However after the initial euphoria, you realise that it is still a bowl of laksa, and nothing more than that.
Beef Short Rib
Next up, beef rendang as interpreted by Chef Alvin. This is where the centrepiece wood fire grill is put into the limelight.
Right in the centre of the open kitchen is the specially built wood fire grill. Every so often, you can hear the sizzling of animal fats in the kitchen, see a flaming meat with that satisfying burning smell of BBQ. Yet, the smoke does not permeate through the restaurant.
The beef short rib has been sous vide before its baptism of fire for that charred BBQ taste. It is fork tender but not so tasty. Luckily it has the rendang sauce, shaved coconut and Nyonya achar to save the rib.
Pork Prime Rib ‘Bak Kut Teh’
The waiter warned me that it is a dry BKT, not the soup variety. And he is absolutely right, it is a very dry BKT.
Imagine that you cooked your pork prime ribs until you extracted every bit of flavour into the soup. That what you get with the BKT. It is again saved by the angelica BBQ sauce, which is like the dark sweet soy sauce used for BKT combined with the KL style BKT herbal pack. And then there’s the grilled compressed watermelon. Compressing the watermelon has concentrate the flavour and grilling evaporates the moisture and concentrate the sugar even more. Yummy, but I would not order this again.
My faith in Chef Alvin was reinstated when the chendol was served. It has all the ingredients of a good chendol, except they are each presented in a form that you would not be expecting, other than the chendol jelly noodles.
Coconut cream has been whipped into an espuma, the red beans made into ice cream, the gala melaka made into a custard. But there’s this unknown component – a red bean husk. Could not fathom why that’s there. When you combine everything and eat it in a mouthful, the familiar chendol reconstructed in your mouth. Definitely instagrammable and tasty dessert.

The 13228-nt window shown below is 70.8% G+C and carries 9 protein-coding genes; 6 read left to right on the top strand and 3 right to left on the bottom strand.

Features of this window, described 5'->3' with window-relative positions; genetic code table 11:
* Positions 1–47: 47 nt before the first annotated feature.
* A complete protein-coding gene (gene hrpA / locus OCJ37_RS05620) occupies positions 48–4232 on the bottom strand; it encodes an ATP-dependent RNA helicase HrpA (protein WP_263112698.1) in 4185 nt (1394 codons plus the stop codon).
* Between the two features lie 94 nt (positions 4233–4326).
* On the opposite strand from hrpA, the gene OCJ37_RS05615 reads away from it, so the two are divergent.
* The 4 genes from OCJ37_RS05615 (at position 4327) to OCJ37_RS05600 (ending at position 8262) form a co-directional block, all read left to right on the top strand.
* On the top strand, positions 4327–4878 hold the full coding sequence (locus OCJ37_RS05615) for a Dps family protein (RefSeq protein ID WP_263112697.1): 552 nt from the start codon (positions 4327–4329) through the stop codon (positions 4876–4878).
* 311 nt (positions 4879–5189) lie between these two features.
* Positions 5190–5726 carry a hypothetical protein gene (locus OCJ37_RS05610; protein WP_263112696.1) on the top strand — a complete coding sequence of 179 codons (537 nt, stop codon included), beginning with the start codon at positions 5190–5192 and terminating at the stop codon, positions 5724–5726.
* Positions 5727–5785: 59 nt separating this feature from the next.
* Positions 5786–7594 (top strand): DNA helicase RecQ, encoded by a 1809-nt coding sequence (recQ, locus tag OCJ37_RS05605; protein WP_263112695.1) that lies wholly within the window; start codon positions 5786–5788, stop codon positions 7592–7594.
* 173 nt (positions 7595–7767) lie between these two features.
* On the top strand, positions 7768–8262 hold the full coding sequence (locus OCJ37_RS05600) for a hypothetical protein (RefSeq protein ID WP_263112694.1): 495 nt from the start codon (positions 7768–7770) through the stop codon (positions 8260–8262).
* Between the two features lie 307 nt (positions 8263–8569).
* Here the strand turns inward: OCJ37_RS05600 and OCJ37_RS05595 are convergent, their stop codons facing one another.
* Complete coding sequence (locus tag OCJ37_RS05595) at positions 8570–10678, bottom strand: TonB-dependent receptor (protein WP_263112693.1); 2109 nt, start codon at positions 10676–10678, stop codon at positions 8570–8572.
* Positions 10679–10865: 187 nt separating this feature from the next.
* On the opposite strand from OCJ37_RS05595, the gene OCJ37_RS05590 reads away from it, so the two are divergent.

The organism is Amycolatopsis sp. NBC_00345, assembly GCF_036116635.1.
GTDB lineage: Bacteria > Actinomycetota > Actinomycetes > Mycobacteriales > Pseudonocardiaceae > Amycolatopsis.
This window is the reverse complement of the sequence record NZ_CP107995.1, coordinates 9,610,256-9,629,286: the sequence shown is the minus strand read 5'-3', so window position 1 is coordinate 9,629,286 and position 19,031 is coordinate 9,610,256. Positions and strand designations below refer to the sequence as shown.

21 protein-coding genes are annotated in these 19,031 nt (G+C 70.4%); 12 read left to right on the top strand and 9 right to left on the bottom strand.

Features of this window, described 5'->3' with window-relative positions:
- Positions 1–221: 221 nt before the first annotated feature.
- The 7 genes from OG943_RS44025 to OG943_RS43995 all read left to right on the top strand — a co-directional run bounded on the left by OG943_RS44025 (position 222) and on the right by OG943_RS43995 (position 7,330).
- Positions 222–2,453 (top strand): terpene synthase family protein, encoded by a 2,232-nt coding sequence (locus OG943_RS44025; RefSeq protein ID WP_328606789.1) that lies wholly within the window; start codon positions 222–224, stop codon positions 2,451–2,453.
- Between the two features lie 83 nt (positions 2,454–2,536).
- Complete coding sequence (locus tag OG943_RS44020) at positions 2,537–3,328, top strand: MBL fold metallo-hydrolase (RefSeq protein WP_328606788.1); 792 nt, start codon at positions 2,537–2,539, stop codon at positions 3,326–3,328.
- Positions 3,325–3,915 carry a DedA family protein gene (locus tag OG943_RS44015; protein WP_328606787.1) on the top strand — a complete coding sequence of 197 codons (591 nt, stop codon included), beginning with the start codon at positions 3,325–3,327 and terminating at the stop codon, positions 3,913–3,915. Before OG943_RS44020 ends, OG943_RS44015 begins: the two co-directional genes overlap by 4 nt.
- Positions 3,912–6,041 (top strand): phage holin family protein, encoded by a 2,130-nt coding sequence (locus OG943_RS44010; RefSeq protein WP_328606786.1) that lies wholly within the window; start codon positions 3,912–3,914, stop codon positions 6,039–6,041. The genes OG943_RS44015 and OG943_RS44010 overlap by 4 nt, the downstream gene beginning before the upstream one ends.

Made up of three parts – a soufflé, an ice cream and a biscotti.
The soufflé was a bit grainy to my liking, but it does taste like kaya (coconut egg jam).
The palm sugar ice cream was the piece de resistance in this dessert. Sweet, smoky, this is how my childhood desserts where like – down to earth and satisfying.
Here’s a little game you can play while having your meal. Look for the devil all the chinaware. They are masqueraded among the Peranakan motif used in the decoration of the plates. You may go through the whole meal without realising this little detail and though that these are beautiful Peranakan dinner service.
Currently the main door is closed so you can only access the restaurant from the hotel entrance. Because of Covid, it is not packed and some items are not on the menu. The service is impeccable, and the food was alright. If you have AMEX, this restaurant qualifies for Loving Dining privileges. I think it will eventually get the Michelin star, so come and try it before it does. However, it would not be a restaurant that I would frequently go because I still feel it’s all too gimmicky.
15 Stamford by Alvin Leung
15 Stamford Road, The Capitol Kempinski Hotel, Singapore 178906
Tel: +65 6715 6871
Date Visited : Jul 2020